As for the Mets, they do little against the relievers who succeed Pat Hentgen, but this is seemingly by choice. With Hampton cruising on the mound, they are content to speed up the cork popping. And then Tony La Russa steps in to make his final managerial miscalculation of the series by asking Rick Ankiel to pitch the bottom of the seventh inning. The reasoning is that this will allow him an opportunity to draw some positive experience out of this series, so that the last thing he remembers from his season is not his two disastrously wild playoff starts in which he uncorked an astonishing seven wild pitches. Ankiel departed game two of this series after only two-thirds of an inning, looking as lost as anyone ever has on a major league mound. In a vacuum, calling on him now might be a debatable decision. In the raucous atmosphere of Shea Stadium, with the Mets six outs from a pennant, Tony La Russa is offering his young pitcher up as a human sacrifice.
The first indication that this will not go well comes during warm-ups, when one of Ankiel’s tosses almost hits a T-shirt-cannon-wielding stadium worker, who is nowhere near the plate at the time. As he pitches to leadoff batter Mike Bordick, he has trouble finding the zone, leading many in the crowd to chant, “WILD PITCH! WILD PITCH!” A walk ensues. After Mike Hampton bunts Bordick over, Ankiel takes some measure of dignity back by striking out Timo Pérez looking. Then he lets loose a pair of wild pitches to score Bordick, each errant throw drawing a sarcastic cheer from the merciless Shea stands. A wild walk of Edgardo Alfonzo finally brings Tony La Russa out of the dugout to remove the young lefty, his attempt at salving the young man’s feelings having produced the opposite effect.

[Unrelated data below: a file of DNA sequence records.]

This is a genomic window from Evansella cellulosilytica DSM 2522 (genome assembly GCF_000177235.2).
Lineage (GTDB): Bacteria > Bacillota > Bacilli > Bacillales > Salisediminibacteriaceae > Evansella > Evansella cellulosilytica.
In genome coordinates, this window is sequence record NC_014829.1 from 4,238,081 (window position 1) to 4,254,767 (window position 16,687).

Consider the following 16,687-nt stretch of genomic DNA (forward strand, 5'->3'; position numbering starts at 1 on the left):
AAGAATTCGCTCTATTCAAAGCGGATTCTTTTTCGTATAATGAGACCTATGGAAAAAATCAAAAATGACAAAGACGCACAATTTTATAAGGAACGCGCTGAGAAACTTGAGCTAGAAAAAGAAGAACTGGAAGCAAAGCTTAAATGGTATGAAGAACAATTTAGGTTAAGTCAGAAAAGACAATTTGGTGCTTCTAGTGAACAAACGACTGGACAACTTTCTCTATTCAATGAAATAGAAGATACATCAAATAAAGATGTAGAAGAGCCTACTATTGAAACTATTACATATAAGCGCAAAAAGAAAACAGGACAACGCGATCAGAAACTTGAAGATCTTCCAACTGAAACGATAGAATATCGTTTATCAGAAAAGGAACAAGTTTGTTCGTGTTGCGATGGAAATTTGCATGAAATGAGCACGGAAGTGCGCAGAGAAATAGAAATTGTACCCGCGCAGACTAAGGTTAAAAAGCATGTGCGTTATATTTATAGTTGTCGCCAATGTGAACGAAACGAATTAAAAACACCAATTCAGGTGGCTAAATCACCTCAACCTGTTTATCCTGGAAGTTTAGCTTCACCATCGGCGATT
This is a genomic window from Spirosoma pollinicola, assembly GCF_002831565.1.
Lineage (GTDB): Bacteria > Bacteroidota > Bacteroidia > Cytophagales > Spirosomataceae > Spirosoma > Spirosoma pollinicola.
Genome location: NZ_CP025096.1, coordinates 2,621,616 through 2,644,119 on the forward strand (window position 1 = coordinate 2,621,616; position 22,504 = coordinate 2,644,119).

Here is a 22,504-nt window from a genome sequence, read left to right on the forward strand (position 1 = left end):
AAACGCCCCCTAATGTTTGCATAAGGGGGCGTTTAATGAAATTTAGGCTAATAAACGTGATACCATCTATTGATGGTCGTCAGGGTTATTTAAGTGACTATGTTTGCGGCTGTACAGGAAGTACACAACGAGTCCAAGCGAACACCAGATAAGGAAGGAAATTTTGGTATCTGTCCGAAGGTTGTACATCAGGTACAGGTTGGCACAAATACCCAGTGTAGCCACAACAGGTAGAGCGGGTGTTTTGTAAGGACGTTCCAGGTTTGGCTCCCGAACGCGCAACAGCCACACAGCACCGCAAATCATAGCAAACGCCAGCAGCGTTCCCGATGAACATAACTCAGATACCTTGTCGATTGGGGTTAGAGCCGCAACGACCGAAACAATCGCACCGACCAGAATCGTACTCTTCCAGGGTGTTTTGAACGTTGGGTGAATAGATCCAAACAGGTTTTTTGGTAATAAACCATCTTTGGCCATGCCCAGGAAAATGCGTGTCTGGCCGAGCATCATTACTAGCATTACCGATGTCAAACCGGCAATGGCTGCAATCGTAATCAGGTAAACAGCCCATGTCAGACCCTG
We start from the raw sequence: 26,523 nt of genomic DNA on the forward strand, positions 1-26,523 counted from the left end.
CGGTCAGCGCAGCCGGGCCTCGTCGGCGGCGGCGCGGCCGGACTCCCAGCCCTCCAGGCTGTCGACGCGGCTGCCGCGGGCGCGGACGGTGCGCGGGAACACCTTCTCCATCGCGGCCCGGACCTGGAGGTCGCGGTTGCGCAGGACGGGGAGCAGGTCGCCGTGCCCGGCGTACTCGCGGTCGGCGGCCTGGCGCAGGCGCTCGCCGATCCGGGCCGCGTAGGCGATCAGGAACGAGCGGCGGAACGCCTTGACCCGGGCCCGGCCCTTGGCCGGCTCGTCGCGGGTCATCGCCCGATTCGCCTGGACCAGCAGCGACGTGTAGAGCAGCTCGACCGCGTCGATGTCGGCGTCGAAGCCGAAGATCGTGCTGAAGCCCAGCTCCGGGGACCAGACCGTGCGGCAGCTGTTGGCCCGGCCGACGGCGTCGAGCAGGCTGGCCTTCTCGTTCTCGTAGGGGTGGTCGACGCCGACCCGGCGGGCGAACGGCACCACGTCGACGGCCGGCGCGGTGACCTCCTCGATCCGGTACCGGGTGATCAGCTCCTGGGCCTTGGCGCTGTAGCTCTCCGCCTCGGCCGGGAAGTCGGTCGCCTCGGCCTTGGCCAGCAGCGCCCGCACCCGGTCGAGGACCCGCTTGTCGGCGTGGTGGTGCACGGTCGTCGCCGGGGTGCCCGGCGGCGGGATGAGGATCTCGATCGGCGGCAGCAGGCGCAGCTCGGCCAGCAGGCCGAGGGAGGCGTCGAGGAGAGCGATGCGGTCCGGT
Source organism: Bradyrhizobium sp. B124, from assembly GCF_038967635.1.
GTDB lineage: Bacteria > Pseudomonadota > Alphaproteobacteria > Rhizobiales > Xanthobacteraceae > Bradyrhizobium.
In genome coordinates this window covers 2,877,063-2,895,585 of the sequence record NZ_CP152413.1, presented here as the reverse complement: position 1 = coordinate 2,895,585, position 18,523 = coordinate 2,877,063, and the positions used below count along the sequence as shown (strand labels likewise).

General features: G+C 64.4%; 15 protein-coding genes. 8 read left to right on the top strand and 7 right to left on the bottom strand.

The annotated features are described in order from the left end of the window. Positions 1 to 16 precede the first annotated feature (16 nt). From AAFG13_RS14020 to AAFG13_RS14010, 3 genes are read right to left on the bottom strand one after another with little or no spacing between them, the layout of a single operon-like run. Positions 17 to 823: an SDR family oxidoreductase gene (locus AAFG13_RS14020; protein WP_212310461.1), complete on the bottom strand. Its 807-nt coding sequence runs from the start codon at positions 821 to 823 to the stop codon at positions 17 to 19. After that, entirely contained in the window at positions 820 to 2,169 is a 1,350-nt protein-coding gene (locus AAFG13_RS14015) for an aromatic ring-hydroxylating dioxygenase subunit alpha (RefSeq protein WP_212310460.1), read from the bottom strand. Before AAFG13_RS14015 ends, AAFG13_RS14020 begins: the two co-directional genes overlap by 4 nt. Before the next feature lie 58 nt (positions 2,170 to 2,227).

With the game out of reach and their entire roster demoralized, the frustrated Cardinals take out their feelings the only way they can at this point. In the bottom of the eighth, Cardinal closer Dave Veres throws a pair of pitches up and in to rookie center fielder Jay Payton, the second nailing him in the temple, opening a gash over his right eye. Payton hits the turf for a moment, then leaps back to his feet and takes a few purposeful steps toward the mound. As the benches clear, Benny Agbayani and Bobby Valentine hold the battered outfielder back. Some posturing and mild shoving ensues, but no true hostilities break out. The Mets realize fighting at this point will only tarnish the victory they are about to savor. Veres later insists the beaning was an accident, and with victory so close the Mets can taste it, Payton is willing to let the matter go. “I’d take a shot in the head every year to get to the World Series,” he says.